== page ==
Optus chief executive Kelly Bayer Rosmarin bowed to the inevitable on Monday and resigned as chief executive of Australia’s second largest telecommunications company. Why inevitable? Poor communication and a lacklustre response during a major system outage is bad enough. Then things got worse when Bayer Rosmarin and the director of Optus networks admitted at a Senate hearing on Friday they had no disaster management plan for the kind of national outage experienced two weeks earlier. Someone was always going to have to take the blame. Now, two critical questions emerge. First, will the resignat ..read more
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The Optus outage shows us the perils of having vital networks in private hands
The Conversation » Corporate governance
by Helen Bird, DIscipline Leader, Corporate Governance & Senior Lecturer, Swinburne Law School, Swinburne University of Technology
6M ago
Optus chief executive Kelly Bayer Rosmarin is set to front a Senate inquiry this week, probing last week’s colossal outage which left millions stranded without internet or mobile phone connectivity for a staggering 14 hours. The company has faced severe criticism for its handling of the outage, including for its lack of urgency in updating the public. Loss of trust and confidence aside, if the national outage has taught us anything, it is there are real dangers in leaving the management of critical national infrastructure to a 100% privately owned company, in this case, a subsidiary of Singapo ..read more
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How to repair a damaged reputation
The Conversation » Corporate governance
by Will Harvey, Professor of Leadership and Education Director at the University of Bristol Business School, University of Bristol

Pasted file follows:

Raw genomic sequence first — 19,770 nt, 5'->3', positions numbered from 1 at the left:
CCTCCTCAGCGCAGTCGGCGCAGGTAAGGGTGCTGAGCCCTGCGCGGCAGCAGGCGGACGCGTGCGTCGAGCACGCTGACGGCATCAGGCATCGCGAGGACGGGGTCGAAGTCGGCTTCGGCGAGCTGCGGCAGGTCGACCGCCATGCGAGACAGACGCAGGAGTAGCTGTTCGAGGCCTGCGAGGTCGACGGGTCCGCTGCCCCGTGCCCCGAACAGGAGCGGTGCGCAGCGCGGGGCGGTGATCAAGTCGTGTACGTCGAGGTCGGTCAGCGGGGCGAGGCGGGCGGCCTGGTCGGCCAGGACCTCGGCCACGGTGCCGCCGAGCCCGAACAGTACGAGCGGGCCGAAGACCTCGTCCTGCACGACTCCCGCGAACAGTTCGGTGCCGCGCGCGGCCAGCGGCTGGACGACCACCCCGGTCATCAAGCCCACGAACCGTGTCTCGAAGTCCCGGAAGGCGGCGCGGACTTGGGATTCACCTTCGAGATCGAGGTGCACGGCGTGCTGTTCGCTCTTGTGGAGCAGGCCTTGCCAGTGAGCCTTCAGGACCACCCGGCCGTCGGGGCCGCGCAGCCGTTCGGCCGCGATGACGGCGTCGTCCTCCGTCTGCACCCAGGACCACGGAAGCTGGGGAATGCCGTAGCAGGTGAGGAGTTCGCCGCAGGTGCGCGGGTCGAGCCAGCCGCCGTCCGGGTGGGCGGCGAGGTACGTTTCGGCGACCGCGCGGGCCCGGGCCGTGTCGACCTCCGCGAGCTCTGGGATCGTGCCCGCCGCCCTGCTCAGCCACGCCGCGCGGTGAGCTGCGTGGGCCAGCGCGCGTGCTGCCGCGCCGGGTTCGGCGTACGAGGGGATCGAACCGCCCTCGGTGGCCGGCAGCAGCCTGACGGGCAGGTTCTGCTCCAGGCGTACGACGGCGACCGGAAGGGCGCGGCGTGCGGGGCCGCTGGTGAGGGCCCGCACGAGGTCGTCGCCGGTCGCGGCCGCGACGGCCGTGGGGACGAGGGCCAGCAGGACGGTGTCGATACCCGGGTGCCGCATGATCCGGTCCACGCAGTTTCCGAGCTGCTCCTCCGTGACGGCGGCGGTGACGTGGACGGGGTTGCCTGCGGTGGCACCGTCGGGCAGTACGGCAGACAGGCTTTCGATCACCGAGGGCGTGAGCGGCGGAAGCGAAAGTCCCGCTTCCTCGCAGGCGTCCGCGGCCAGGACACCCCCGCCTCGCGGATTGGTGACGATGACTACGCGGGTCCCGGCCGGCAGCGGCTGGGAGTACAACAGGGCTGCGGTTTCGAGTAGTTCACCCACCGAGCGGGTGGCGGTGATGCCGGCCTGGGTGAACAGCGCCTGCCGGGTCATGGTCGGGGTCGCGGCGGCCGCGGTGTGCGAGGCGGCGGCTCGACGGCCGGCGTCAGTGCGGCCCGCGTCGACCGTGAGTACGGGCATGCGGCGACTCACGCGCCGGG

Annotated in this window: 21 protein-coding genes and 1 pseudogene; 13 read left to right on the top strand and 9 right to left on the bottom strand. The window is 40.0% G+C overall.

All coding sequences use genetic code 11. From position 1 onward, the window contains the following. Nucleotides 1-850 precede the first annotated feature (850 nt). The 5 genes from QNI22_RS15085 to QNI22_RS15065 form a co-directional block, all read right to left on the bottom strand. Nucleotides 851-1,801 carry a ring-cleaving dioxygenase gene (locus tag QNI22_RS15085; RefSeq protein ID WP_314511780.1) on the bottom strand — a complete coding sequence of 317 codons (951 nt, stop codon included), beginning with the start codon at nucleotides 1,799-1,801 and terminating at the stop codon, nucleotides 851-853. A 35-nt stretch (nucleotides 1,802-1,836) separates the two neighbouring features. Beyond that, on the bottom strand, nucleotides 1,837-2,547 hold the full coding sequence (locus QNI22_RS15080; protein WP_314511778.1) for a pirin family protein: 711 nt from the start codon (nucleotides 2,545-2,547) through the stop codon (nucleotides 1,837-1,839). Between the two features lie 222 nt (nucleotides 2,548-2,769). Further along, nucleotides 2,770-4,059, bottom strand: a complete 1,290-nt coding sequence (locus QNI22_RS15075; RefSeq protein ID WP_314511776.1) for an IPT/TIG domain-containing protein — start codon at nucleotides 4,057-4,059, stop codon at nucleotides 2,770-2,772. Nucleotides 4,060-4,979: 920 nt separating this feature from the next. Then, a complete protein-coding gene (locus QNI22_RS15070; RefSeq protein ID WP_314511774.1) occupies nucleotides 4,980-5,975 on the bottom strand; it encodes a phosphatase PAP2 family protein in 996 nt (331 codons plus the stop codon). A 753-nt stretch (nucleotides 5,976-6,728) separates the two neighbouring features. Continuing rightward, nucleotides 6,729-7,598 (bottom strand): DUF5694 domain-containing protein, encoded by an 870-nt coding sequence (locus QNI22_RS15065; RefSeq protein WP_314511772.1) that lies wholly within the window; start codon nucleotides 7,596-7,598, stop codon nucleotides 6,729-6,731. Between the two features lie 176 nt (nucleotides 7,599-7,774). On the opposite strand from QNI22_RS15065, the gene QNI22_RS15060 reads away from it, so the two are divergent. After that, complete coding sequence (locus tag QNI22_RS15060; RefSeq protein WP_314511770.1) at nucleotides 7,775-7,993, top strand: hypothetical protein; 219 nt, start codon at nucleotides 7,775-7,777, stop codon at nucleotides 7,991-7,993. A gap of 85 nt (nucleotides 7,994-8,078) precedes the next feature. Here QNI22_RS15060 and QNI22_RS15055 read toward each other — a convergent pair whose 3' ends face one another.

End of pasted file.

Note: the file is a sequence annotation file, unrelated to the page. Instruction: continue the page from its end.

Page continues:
1y ago
Lolostock/Shutterstock A reputation can be damaged by a single mistake, or after months or even years of bad behaviour. Organisations may turn a blind eye to such behaviour by employees or business leaders, and sometimes it is tacitly enabled by a toxic culture that prioritises an end game – profits or “winning” – over people or planet. In either case, research can tell us about the drivers of reputational loss, as well as how to rebuild a reputation, and ways to avoid damaging it in the first place. But while reputations can be protected, my research shows this shouldn’t happen at all costs ..read more
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Invisible Trillions review: global capitalism operates beyond the rule of law and threatens democracy
The Conversation » Corporate governance
by John J Stremlau, Honorary Professor of International Relations, University of the Witwatersrand
1y ago
Achieving greater transparency and accountability in democratic governance and in capitalist economics must occur simultaneously. shutterstock Secrecy has become as important for corporations as transparent and taxable profits used to be, according to Raymond W. Baker in his new book Invisible Trillions. Global capitalism, he argues, operates beyond the rule of law. This contributes to extreme inequality that threatens liberal democracy. Deals in the financial secrecy system account for half of global economic operations. This is far beyond illicit transfers of funds through corporate under-pr ..read more